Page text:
Here is a poorly-lit photo of the interior laptop pocket (can you tell that I didn’t edit these photos at all?). I sized it to fit my laptop and used more of the navy waxed canvas. I did have to be mindful of when I was sewing on white vs navy, and change my bobbin thread accordingly. I originally did not add a closure, but I hate a floppy laptop pocket (you think you’re putting something in the bag and it goes in the pocket, UGH). I used leftover canvas from the bag’s outer, and folded it up to create a tab, which got sewn into the top binding. I added a snap – the tab was sturdy enough to accommodate the snap with no extra reinforcement, but my navy waxed canvas is pretty thin so I supported it with a leather washer (this also came from a Klumhouse kit, and is absolutely 100% where I got the idea from). I use an industrial snap setter so I had no problem getting a strong snap through those layers. I like this closure because it keeps the pocket closed when not in use, doesn’t show from the outside, and also doesn’t risk scratching my laptop.

This is unrelated to my project and not something I added to the bag – but I wanted to share the free hanging pocket, which is really nice! The zipper gusset folds over the open pockets when the bag is not zipped, so your stuff doesn’t fall out 🙂 I thought that was pretty cool! PS sorry about all those threads that I need to snip!

Ok, I don’t have any photos of shortening the bag because that was a pretty straight forward process. The top is finished with a canvas binding, so I pulled that off with my seam ripper, which also removed the zipper gusset and the free hanging pocket. I also had to open the side seams a bit so I could lower the crossbody strap D rings, because they are close to the top and would get cut off. I removed 1.75″ from the top, moved down the D rings, put the gusset and pocket back in, and re-attached the binding. Like I said, the only hard part was wrangling it under then machine (which honestly felt like a walk in the PARK after sewing those pockets in haha).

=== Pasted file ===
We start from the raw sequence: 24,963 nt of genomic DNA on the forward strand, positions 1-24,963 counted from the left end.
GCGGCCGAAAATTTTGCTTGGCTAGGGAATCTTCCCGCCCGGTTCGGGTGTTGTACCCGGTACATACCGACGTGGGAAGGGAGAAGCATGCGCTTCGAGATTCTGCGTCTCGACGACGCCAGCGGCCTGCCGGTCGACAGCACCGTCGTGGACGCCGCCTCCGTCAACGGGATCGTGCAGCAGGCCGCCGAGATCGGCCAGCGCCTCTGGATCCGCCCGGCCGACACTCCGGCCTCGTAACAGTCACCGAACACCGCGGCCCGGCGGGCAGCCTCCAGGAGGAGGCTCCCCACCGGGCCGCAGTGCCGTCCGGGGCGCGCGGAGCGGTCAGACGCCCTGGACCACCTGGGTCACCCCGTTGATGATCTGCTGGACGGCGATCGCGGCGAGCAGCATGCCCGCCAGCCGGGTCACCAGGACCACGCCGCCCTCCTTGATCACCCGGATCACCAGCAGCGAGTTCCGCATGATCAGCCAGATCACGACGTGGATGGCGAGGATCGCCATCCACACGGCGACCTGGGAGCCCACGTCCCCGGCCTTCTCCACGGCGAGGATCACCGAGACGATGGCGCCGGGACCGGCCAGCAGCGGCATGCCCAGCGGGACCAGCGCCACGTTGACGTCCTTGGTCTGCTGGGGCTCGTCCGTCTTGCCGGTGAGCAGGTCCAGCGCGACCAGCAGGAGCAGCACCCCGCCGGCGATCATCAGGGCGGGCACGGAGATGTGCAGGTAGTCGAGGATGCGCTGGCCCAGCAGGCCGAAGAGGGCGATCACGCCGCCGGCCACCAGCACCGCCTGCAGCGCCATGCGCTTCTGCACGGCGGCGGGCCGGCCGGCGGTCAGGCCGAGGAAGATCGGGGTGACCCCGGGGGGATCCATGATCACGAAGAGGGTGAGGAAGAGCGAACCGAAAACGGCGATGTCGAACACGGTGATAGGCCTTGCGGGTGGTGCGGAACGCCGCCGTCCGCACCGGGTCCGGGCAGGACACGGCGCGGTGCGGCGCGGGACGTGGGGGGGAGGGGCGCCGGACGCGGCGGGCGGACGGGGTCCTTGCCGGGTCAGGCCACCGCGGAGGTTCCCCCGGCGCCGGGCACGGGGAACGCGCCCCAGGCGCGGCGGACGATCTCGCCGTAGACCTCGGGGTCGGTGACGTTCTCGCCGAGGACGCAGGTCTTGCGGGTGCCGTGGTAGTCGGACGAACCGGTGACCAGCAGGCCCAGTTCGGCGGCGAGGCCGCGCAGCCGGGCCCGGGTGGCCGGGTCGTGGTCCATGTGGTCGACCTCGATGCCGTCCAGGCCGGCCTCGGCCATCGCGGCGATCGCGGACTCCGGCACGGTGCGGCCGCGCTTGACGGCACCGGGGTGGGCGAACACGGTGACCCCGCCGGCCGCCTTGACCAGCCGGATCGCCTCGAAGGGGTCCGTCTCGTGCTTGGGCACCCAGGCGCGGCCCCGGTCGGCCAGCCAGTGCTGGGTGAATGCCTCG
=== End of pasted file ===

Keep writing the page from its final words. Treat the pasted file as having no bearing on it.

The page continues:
I used my Janome HD9 machine, which is not an industrial but it can sew a pretty powerful stitch. I don’t know if a standard sewing machine could handle this, the layers got super thick especially when attaching the binding. I equipped with a size 18 needle and 30wt Gutterman thread – except the white topstitching, I actually didn’t have the right weight thread in that color so I doubled up 2 spools of 100wt! (this is a fun little tailoring trick I pull out of my hat when I have a rush jeans hem and don’t have the right thread color – or time to order. NO ONE can tell. Sometimes I even make my own ~custom colors~ by using two different spool colors lmao).

Aaaaaand that’s it! That’s the story how I altered a tote bag. I’m super duper happy with the changes – it’s a better size for me, and the extra pockets are highly useful. We shall see how well it fares on my international trip but in the meantime I’ll be bringing it with me to upcoming classes!

Speaking of upcoming classes – I’ve got a few more dates for my Alterations class scattered throughout the year (including one in October at Pintuck & Purl – you could walk to the LL Bean Outlet and nab yourself a discounted tote to attack!). I say this often, but I can’t say it enough – alterations does not *have* to be pants hems and boring shit. Basically anything that has been sewn can be altered. A big part of the fun of this class is bopping around ideas and changing things up in the most glorious and unconventional ways (although if you want to learn pants hems and other standard alterations – I can teach you that, too!). Read more about my alterations class here in this post, and check my upcoming dates here!

Completed: Addictive Free Canvas Tote from Niizo

4 Dec

It’s that time of the year again – new bag season!!

Addictive Free Canvas Tote